Just like any physical system, projects have entropy that must be managed by spending energy. The entropy is the project’s tendency to move to a state of disorder (schedule delays, cost overruns), and the energy process is an inherent part of any project management methodology. In order to manage the inherent uncertainty of these projects, accurate estimates (for durations, costs, resources, …) are crucial to make informed decisions. Without these estimates, managers have to fall back to their own intuition and experience, which are undoubtedly crucial for making decisions, but are are often subject to biases and hard to quantify. This paper builds further on two published calibration methods that aim to extract data from real projects and calibrate them to better estimate the parameters for the probability distributions of activity durations. Both methods rely on the lognormal distribution model to estimate uncertainty in activity durations and perform a sequence of statistical hypothesis tests that take the possible presence of two human biases into account. Based on these two existing methods, a new so-called statistical partitioning heuristic is presented that integrates the best elements of the two methods to further improve the accuracy of estimating the distribution of activity duration uncertainty. A computational experiment has been carried out on an empirical database of 83 empirical projects. The experiment shows that the new statistical partitioning method performs at least as good as, and often better than, the two existing calibration methods. The improvement will allow a better quantification of the activity duration uncertainty, which will eventually lead to a better prediction of the project schedule and more realistic expectations about the project outcomes. Consequently, the project manager will be able to better cope with the inherent uncertainty (entropy) of projects with a minimum managerial effort (energy).
    • Flexible multivariate hill estimators (Accepted)

      Dominicy, Yves; Heikkilä, Matias; Ilmonen, Pauliina; Veredas, David (Elsevier, 2019)
      Dominicy et al. (2017) introduce a family of Hill estimators for elliptically distributed and heavy tailed random vectors. They propose to use the univariate Hill to a norm of order of the data. The norms are homogeneous functions of order one. We show that the family of estimators can be generalized to homogeneous functions of any order and, more importantly, that ellipticity is not required. Only multivariate regular variation is needed, as it is preserved under well-behaved homogeneous functions. This enables us to have flexibility in terms of the estimator and the underlying distribution. Consistency and asymptotic normality are shown, and a Monte Carlo study is conducted to assess the finite sample properties under different asymmetric and heavy tailed multivariate distributions. We illustrate the estimators with an application to 10 years of daily data of paid claims from property insurance policies across 15 regions of Belgium.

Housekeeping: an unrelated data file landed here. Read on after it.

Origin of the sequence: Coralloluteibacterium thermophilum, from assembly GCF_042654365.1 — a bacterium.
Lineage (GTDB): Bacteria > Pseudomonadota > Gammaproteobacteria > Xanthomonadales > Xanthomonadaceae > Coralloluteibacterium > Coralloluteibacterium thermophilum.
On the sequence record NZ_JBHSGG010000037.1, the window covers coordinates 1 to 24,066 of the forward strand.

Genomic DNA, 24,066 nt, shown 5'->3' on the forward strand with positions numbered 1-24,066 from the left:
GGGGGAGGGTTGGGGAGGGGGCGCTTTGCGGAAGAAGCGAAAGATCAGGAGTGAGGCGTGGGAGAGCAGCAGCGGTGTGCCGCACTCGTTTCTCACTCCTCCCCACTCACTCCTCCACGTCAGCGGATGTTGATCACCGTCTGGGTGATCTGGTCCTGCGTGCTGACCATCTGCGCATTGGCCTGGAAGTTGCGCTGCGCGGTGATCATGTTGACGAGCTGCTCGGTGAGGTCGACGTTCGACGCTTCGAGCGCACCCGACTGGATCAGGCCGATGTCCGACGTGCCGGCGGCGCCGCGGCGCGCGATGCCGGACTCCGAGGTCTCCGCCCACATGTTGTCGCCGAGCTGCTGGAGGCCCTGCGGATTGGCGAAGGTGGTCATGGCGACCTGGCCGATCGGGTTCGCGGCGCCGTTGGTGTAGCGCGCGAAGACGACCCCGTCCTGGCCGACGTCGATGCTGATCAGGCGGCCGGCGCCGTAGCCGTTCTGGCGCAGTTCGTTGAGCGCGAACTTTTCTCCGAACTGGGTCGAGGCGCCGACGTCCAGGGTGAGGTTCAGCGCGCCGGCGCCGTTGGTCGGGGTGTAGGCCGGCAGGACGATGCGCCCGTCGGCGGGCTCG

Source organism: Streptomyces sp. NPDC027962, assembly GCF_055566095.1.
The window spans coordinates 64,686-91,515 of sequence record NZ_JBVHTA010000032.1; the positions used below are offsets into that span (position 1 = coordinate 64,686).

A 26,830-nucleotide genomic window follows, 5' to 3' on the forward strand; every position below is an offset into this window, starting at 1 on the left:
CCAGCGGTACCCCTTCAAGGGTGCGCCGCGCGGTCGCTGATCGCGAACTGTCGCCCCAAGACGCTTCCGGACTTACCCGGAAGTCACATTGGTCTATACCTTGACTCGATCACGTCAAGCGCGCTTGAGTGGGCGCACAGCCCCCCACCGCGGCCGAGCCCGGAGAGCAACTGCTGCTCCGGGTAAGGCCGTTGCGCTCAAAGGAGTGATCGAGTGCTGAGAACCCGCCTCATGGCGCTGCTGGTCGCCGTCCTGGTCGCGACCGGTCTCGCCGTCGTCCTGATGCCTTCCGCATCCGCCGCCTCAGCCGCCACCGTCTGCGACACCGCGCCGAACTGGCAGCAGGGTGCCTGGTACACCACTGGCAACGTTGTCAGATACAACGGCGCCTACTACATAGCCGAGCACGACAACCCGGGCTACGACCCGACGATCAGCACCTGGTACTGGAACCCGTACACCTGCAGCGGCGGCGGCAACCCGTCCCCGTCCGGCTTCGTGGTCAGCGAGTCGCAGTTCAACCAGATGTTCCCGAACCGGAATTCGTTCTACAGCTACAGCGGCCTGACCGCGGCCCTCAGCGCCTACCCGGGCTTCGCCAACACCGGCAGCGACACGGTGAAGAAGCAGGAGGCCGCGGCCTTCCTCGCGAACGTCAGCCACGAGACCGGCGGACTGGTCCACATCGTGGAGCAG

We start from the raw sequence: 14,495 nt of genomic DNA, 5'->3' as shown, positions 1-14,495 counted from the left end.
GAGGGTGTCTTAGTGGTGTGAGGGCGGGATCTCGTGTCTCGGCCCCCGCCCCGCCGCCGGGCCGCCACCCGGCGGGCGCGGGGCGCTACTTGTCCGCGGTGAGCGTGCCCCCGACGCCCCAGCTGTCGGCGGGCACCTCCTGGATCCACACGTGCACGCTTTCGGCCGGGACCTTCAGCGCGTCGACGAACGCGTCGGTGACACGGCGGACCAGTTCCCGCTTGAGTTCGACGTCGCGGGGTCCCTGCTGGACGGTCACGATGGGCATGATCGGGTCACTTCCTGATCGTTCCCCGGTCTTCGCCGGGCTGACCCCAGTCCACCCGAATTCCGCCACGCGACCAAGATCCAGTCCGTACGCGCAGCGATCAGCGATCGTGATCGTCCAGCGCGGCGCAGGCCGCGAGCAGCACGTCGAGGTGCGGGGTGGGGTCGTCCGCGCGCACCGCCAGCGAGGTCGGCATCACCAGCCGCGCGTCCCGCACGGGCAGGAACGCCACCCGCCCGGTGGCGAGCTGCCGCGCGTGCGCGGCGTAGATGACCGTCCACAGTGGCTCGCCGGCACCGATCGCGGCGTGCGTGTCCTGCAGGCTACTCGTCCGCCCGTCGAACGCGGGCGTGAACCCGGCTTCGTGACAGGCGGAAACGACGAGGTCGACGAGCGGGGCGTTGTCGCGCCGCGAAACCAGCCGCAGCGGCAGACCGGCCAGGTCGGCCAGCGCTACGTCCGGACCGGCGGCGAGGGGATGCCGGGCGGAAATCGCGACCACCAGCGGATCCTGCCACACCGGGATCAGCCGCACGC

• Comparison and classification of flexible distributions for multivariate skew and heavy-tailed data

      Babic, Sladana; Ley, Christophe; Veredas, David (MDPI, 2019)
      We present, compare and classify popular families of flexible multivariate distributions. Our classification is based on the type of symmetry (spherical, elliptical, central symmetry or asymmetry) and the tail behaviour (a single tail weight parameter or multiple tail weight parameters). We compare the families both theoretically (relevant properties and distinctive features) and with a Monte Carlo study (comparing the fitting abilities in finite samples).
    • Unveiling the whys and wherefores of customer helpful behaviours

      Katsaridou, Iliana; Lemke, Fred (2019)
      Customers may step out of their expected ‘role behavior’ to engage in ‘citizenship behaviours’. This role- change provides emotional and instrumental benefits to service employees (SEs). Although past research has acknowledged the veracity of this interesting phenomenon, the customers’ motivations and expectations for performing supportive actions that explicitly benefit service personnel remain unclear. This paper investigates both fundamental sources of such customer behaviours.
    • When supplier development initiatives fail: Exploring the causes of opportunism and unexpected outcomes

      Tran, P.; Lemke, Fred; Gorton, M. (2019)
      Buyers often seek to enhance the capabilities of their suppliers through supplier development initiatives. However, these initiatives are not always successful and may have unintended consequences. This study investigates a ‘dark-side’ of supplier-buyer relationships, specifically the link between supplier development initiatives and supplier opportunism. Agri-food supply chains in Vietnam is the context for the study. We employ an explorative, qualitative methodology, analysing data from 30 interviews with fruit and vegetable buyers. The findings identify different supplier development initiatives and the specific forms of opportunism that may arise from each. Attention is paid to strategies to curb opportunism.